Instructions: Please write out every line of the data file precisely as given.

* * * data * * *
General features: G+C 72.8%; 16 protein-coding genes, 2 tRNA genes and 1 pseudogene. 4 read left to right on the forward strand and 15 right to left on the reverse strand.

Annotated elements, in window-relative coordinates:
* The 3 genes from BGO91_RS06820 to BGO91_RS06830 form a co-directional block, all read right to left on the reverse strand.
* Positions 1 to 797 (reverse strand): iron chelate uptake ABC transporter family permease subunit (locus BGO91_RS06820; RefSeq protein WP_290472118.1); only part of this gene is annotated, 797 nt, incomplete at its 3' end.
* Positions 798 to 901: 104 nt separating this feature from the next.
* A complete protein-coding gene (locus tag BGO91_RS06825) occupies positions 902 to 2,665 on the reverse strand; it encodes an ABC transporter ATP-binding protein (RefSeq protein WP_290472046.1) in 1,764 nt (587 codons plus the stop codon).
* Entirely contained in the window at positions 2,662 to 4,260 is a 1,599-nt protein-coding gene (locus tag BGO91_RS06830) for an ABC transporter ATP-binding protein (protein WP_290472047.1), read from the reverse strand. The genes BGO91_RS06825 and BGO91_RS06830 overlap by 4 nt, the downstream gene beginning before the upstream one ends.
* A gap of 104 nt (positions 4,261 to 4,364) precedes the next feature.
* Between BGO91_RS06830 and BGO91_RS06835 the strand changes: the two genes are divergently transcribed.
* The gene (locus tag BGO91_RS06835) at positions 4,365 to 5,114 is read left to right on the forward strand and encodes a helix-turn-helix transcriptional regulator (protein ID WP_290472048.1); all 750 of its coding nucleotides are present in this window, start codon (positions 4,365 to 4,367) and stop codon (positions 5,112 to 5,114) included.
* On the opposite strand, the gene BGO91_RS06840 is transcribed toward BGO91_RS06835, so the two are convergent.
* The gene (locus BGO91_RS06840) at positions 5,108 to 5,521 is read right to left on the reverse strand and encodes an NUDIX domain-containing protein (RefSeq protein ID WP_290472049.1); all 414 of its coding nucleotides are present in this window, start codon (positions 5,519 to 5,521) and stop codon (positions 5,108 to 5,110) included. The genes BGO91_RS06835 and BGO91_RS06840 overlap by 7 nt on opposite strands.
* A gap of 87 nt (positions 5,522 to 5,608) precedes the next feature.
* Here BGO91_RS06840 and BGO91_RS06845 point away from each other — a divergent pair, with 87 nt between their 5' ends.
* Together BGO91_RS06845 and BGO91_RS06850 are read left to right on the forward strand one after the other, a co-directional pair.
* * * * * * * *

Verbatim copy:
General features: G+C 72.8%; 16 protein-coding genes, 2 tRNA genes and 1 pseudogene. 4 read left to right on the forward strand and 15 right to left on the reverse strand.

Annotated elements, in window-relative coordinates:
* The 3 genes from BGO91_RS06820 to BGO91_RS06830 form a co-directional block, all read right to left on the reverse strand.
* Positions 1 to 797 (reverse strand): iron chelate uptake ABC transporter family permease subunit (locus BGO91_RS06820; RefSeq protein WP_290472118.1); only part of this gene is annotated, 797 nt, incomplete at its 3' end.
* Positions 798 to 901: 104 nt separating this feature from the next.
* A complete protein-coding gene (locus tag BGO91_RS06825) occupies positions 902 to 2,665 on the reverse strand; it encodes an ABC transporter ATP-binding protein (RefSeq protein WP_290472046.1) in 1,764 nt (587 codons plus the stop codon).
* Entirely contained in the window at positions 2,662 to 4,260 is a 1,599-nt protein-coding gene (locus tag BGO91_RS06830) for an ABC transporter ATP-binding protein (protein WP_290472047.1), read from the reverse strand. The genes BGO91_RS06825 and BGO91_RS06830 overlap by 4 nt, the downstream gene beginning before the upstream one ends.
* A gap of 104 nt (positions 4,261 to 4,364) precedes the next feature.
* Between BGO91_RS06830 and BGO91_RS06835 the strand changes: the two genes are divergently transcribed.
* The gene (locus tag BGO91_RS06835) at positions 4,365 to 5,114 is read left to right on the forward strand and encodes a helix-turn-helix transcriptional regulator (protein ID WP_290472048.1); all 750 of its coding nucleotides are present in this window, start codon (positions 4,365 to 4,367) and stop codon (positions 5,112 to 5,114) included.
* On the opposite strand, the gene BGO91_RS06840 is transcribed toward BGO91_RS06835, so the two are convergent.
* The gene (locus BGO91_RS06840) at positions 5,108 to 5,521 is read right to left on the reverse strand and encodes an NUDIX domain-containing protein (RefSeq protein ID WP_290472049.1); all 414 of its coding nucleotides are present in this window, start codon (positions 5,519 to 5,521) and stop codon (positions 5,108 to 5,110) included. The genes BGO91_RS06835 and BGO91_RS06840 overlap by 7 nt on opposite strands.
* A gap of 87 nt (positions 5,522 to 5,608) precedes the next feature.
* Here BGO91_RS06840 and BGO91_RS06845 point away from each other — a divergent pair, with 87 nt between their 5' ends.
* Together BGO91_RS06845 and BGO91_RS06850 are read left to right on the forward strand one after the other, a co-directional pair.